Dec. 8, 2011: A photo by the Iranian Revolutionary Guards purportedly shows a U.S. RQ-170 Sentinel drone that Tehran says its forces downed earlier in the week, as the chief of the aerospace division of Iran's Revolutionary Guards, Gen. Amir Ali Hajizadeh, right, listens to an unidentified colonel.AP
Iran says it has broadcast footage on state TV allegedly extracted from a CIA drone captured in 2011 after it entered Iranian airspace near the Afghan-Iran border.
The video aired late Wednesday on Iranian shows an aerial view of an airport and a city, said to be a U.S. drone base and Kandahar, Afghanistan. The TV also showed images purported to be the Sentinel landing at a base in eastern Iran but it was unclear if that footage meant to depict the moment of the drone's seizure.
The TV also showed images purported to be the Sentinel landing at a base in eastern Iran.
""We aren't able to confirm the authenticity of the video," a spokesman from the Department of Defense told Fox News.
"As you know, we don't provide details regarding matters of intelligence."
Iran has long claimed it managed to reverse-engineer the RQ-170 Sentinel, seized in December 2011 after it entered Iranian airspace from its eastern border with Afghanistan, and that it's capable of launching its own production line for the unmanned aircraft.
After initially saying only that a drone had been lost near the Afghan-Iran border, American officials eventually confirmed the Sentinel had been monitoring Iran's military and nuclear facilities. Washington asked for it back but Iran refused, and instead released photos of Iranian officials studying the aircraft.
In another part of the video, the chief of the Revolutionary Guard's airspace division, Gen. Amir Ali Hajizadeh, said that only after capturing the drone, Iran realized it "belongs to the CIA."
"We were able to definitively access the data of the drone, once we brought it down," said Hajizadeh.
He described the Sentinel's capture as a huge scoop for Iran, saying that at the time, Tehran did not rule out a possible punitive U.S. airstrike over the drone.
In addition, the TV also showed images of an Iranian helicopter transporting the drone, as well as its disassembled parts being carried on a trailer.
In November, Iran claimed that the U.S. drone had violated its airspace. The Pentagon said the aircraft, which came under fire but was not hit, was over international waters.
In an attempt to embarrass Washington, Iran has also claimed to have captured several American drones, most recently in December, when Tehran said it seized a Boeing-designed ScanEagle drone — a less sophisticated aircraft — after it entered Iranian airspace over the Persian Gulf.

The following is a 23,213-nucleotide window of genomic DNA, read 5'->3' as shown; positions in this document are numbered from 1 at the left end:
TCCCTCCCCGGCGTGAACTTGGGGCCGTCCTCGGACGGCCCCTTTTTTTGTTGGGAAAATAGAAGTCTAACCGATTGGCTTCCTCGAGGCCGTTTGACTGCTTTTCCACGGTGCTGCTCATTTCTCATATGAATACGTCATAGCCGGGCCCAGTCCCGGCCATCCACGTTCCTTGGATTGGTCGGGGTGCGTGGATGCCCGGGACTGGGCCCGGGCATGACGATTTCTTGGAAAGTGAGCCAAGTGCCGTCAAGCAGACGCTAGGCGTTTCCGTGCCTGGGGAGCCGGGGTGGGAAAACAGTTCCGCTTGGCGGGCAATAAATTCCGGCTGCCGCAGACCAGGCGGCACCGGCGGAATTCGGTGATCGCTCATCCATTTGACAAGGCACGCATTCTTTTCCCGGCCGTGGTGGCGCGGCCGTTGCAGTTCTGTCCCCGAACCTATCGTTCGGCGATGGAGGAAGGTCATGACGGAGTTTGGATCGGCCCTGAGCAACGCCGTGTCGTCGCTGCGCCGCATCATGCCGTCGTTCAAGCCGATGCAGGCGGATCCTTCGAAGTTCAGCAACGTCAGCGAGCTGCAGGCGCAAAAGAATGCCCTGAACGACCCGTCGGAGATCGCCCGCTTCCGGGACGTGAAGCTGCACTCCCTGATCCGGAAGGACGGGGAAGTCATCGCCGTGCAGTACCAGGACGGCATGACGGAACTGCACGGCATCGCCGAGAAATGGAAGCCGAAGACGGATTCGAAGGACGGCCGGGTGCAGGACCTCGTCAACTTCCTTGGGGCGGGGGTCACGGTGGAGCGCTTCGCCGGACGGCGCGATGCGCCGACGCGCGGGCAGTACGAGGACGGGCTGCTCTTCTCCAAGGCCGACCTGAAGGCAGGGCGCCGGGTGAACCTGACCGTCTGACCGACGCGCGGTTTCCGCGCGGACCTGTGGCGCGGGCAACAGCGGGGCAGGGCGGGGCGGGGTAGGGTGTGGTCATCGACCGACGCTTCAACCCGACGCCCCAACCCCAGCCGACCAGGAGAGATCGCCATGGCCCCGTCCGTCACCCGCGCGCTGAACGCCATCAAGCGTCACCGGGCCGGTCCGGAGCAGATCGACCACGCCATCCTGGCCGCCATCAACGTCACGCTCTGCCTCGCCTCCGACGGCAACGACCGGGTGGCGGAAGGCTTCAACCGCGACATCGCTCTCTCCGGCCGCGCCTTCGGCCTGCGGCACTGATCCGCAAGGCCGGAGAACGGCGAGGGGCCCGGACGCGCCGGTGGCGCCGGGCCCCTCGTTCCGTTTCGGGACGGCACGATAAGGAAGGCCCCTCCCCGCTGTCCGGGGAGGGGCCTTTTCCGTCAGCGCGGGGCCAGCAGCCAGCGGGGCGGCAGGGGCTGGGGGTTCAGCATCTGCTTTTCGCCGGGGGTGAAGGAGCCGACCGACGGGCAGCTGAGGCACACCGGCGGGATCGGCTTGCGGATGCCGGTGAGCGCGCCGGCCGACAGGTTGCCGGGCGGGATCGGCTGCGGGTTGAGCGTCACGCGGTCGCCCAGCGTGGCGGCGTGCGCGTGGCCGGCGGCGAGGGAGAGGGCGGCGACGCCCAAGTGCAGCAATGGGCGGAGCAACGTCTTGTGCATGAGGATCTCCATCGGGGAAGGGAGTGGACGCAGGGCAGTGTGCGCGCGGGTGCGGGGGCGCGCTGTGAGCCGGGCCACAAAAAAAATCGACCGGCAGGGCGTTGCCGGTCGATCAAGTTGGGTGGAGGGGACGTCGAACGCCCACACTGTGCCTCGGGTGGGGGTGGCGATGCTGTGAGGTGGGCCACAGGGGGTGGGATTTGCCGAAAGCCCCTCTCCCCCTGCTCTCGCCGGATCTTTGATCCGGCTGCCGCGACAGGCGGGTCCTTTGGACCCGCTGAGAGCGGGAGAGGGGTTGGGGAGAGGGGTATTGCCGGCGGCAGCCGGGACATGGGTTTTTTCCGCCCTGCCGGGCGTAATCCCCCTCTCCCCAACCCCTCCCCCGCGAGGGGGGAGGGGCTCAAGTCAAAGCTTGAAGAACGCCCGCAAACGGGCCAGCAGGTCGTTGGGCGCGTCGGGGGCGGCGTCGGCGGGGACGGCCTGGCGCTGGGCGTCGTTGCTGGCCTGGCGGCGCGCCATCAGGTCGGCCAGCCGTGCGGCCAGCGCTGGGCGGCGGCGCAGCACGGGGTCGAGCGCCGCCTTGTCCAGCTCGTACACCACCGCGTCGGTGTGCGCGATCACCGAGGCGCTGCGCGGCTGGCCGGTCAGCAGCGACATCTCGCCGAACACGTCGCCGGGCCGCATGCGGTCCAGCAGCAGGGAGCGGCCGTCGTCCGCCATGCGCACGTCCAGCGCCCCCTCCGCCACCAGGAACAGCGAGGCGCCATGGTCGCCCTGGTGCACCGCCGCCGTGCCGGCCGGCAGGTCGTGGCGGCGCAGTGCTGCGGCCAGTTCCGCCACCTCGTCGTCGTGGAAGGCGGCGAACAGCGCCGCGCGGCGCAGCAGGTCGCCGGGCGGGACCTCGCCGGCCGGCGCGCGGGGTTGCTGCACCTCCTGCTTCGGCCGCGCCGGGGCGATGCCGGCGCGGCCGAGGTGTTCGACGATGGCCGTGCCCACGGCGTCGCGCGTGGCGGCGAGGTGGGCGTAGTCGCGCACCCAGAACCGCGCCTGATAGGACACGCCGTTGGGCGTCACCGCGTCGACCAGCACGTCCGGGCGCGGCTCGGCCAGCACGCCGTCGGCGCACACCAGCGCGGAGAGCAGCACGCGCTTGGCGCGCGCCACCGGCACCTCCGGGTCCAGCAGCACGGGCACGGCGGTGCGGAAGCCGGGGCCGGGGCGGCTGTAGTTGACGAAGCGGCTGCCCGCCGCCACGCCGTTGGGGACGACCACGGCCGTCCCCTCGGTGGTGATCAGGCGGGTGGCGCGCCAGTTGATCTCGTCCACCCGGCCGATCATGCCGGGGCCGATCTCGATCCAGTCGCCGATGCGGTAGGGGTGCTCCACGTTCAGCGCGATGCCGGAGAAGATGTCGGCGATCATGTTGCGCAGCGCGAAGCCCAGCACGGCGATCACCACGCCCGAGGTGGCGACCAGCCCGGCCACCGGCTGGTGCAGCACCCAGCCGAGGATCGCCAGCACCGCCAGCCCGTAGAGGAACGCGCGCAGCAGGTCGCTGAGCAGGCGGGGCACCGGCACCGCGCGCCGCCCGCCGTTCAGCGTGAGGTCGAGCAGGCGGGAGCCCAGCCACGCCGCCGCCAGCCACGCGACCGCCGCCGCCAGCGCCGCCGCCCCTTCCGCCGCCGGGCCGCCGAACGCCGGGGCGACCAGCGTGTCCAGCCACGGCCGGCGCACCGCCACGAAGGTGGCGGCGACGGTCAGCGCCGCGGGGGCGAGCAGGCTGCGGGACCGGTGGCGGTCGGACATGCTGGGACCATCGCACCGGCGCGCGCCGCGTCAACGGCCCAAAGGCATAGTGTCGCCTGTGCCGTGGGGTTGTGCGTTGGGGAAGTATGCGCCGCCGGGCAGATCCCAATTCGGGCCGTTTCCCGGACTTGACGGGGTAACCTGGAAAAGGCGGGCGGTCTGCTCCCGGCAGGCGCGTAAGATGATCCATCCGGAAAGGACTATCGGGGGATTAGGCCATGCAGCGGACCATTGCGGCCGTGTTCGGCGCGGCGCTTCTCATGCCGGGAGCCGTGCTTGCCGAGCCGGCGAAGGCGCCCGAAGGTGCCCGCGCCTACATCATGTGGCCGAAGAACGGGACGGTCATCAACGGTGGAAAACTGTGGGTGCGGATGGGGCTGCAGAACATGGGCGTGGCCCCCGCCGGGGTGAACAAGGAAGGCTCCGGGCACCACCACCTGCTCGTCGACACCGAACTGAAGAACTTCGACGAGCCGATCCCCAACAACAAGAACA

U.S. officials said there was no evidence that the latest claims were true.
Also Thursday, the semi-official Fars news agency published photos reportedly depicting a domestic production line of ScanEagle drones. The photos show several drones in a workshop.
Iran has said before that it's making ScanEagle copies and putting them into service, but has not offered proof for those claims.
Fars also quoted deputy defense minister, Mohammad Eslami, as saying that Iran has also established a "production line for the drones in foreign countries." He did not elaborate, and it was not clear if he was referring to Syria or Lebanon's Hezbollah group, Iran's top regional allies.
The drone capture has further escalated tensions between the U.S. and Iran, which is under international sanctions over its suspect nuclear program.
The U.S and its allies believe Iran is pursuing a nuclear weapon. Iran has repeatedly denied the charge, claiming its nuclear activities are for peaceful purposes only, such as power generation and cancer treatment.
The latest Sentinel footage came as the U.S. tightened sanctions to pressure the Iranian government to limit its nuclear program and restrictions on institutions that Washington says are stifling political dissent and censoring speech.
Among the expanded measures announced Monday by the Treasury Department is a move to deny Iran access to revenue garnered from its oil exports. Under the latest sanctions, Iran would only be able to use revenue from its oil sales in a country that purchased its crude -- now mostly big Asian economies such as China and India -- which would significantly limit its access to the money.
Iran's supreme leader Ayatollah Ali Khamenei on Thursday rejected proposals for direct talks with United States over its nuclear program, marking the first reaction to the proposals for the one-on-one talks.
Iran and six world powers, including the U.S., are scheduled to resume nuclear negotiations later this month.
The Associated Press and Reuters contributed to this report.